Law of Sines: How to Use & Practice Examples

The Law of Sines (or the Sine Rule) tells us that the ratio of a side length to the sine of its opposite angle is the same for all three sides.

As a formula, it looks like this:




The Law of Sines 1


In the formula,

  • a is the side and α is its opposite angle,
  • b is the side and β is its opposite angle,
  • c is the side and γ is its opposite angle

So the ratio between each of these sides and the sine of their opposite angle is the same.

The law of sines works for any triangle, unlike Sohcahtoa which works for the right-angled ones only.

Sides and angles are called the six measures of a triangle and to solve the triangle means to find all of these six measures. If we are given only some of them, we can use The Law of Sines to find the rest of them. Precisely, if we are given:

  1. One side and its opposite angle
  2. One or more other sides or angles

When solving problems, you won’t have to use all three ratios at the same time. Which ones you’ll take depends on what information is given about the triangle in your problem.

Example I

Find the measure of side c.

The Law of Sines 2


Let’s first check if we are given all that we need for The Law of Sines.

Side a and its opposite angle are there, so yes, we can apply the rule.

Looking at the information given, we’ll use the first and the last ratio from the formula:


Plug in the values we have:


Swap the sides (we want the unknown measure to be on the left):


Multiply both sides with sin20°:


And now calculate using your calculator:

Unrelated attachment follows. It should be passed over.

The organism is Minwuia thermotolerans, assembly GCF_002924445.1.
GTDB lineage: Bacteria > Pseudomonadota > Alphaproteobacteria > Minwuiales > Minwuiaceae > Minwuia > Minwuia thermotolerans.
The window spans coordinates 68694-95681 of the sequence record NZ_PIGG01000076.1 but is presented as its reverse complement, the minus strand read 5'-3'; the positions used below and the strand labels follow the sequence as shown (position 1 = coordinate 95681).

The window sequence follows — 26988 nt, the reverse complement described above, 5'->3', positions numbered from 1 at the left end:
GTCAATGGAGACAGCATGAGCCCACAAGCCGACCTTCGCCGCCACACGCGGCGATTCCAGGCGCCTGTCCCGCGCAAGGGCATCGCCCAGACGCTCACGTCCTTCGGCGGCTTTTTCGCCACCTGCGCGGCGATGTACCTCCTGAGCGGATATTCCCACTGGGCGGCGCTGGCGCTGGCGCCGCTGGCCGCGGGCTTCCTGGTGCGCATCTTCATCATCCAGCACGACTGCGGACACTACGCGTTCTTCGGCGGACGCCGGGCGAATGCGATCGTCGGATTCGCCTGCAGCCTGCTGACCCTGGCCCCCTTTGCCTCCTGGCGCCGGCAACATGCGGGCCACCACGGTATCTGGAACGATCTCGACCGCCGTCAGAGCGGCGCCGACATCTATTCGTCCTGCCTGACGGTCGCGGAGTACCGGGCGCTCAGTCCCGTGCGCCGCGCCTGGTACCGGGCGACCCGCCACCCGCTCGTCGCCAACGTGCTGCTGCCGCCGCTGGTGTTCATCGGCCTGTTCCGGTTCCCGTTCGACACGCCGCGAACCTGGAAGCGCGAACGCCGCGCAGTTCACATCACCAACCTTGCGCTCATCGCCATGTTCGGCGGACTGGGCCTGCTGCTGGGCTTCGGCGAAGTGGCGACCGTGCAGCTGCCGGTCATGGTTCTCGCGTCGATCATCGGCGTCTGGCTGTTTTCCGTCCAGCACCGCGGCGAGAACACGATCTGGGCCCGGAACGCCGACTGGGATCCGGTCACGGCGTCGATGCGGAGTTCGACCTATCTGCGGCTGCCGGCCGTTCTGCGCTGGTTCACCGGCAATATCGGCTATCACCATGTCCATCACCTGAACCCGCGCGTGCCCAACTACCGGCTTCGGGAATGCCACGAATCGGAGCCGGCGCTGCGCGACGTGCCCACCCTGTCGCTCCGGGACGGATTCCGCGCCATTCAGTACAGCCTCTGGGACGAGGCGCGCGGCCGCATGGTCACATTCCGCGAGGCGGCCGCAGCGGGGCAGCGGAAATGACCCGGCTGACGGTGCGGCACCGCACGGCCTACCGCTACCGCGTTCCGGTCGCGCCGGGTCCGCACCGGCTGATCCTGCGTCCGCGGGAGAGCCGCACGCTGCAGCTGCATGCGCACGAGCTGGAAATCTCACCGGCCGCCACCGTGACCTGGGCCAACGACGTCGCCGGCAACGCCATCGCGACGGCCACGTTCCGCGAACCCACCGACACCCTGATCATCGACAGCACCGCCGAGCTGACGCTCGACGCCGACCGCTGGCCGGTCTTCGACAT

c=1.9 \text{(to one decimal place)}

Example II

Find the missing angle β.

The Law of Sines 3


We are given a side c and its opposite angle, so we can apply the Sine Rule. When you need to find the missing angle, it’s best to use the second formula:


Plug in the values we have:


Swap the sides to get the unknown angle to the left side:


Multiply both sides with 60:


And now use the calculator to solve the right side of this equation:



Finally, find the inverse of the sine:

\beta=sin^{-1}  0.806


How would you find the third side?

Let’s solve this triangle completely, i.e. let’s find the remaining side and angle.

To find the angle we’ll use the property that the sum of interior angles in a triangle is 180°:






Now we can set up the equation to find the side a, using the Sine Rule:







Example III

Solve the triangle below.

The Law of Sines 4


Let’s first check if we can apply the Sine Rule here.

We are given side b but not its opposite angle. Also, we are given side c but not its opposite angle. Therefore, we can’t apply the formula. This triangle is not suited for The Law of Sines (but it is for The Law of Cosines).

The Ambiguous Case

The ambiguous case comes from the fact that an acute angle and an obtuse angle have the same sine (check the Unit Circle). For example, sin30°=1/2 and sin150°=1/2.

Let us use the Law of Sines to find angle γ.


The Law of Sines 5





The sine of 30° is 1/2:





\gamma=sin^{-1}  ⁡0.667

\gamma\approx 42^\circ

However, angle 138° has the same sine as angle 42°, i.e. sin138°=0.667, so this problem has two solutions.

The Law of Sines 6

Not only is angle ∠BCA a solution, but so is angle ∠BDA.

However, this won’t always be the case. Sometimes you’ll have two possible solutions and sometimes one, so you should always check if the other solution makes sense.

The Circumcircle Connection

The Law of Sines tells us that the ratio between the sides and their opposite angles is the same. Additionally, that ratio is also the diameter of the circumcircle, which is the circle that passes through all three vertices of the triangle:


where r is the radius of the triangle’s circumcircle.


If we are given one side and its opposite angle we can apply the Law of Sines formula and then, using other given elements, we can solve the triangle.

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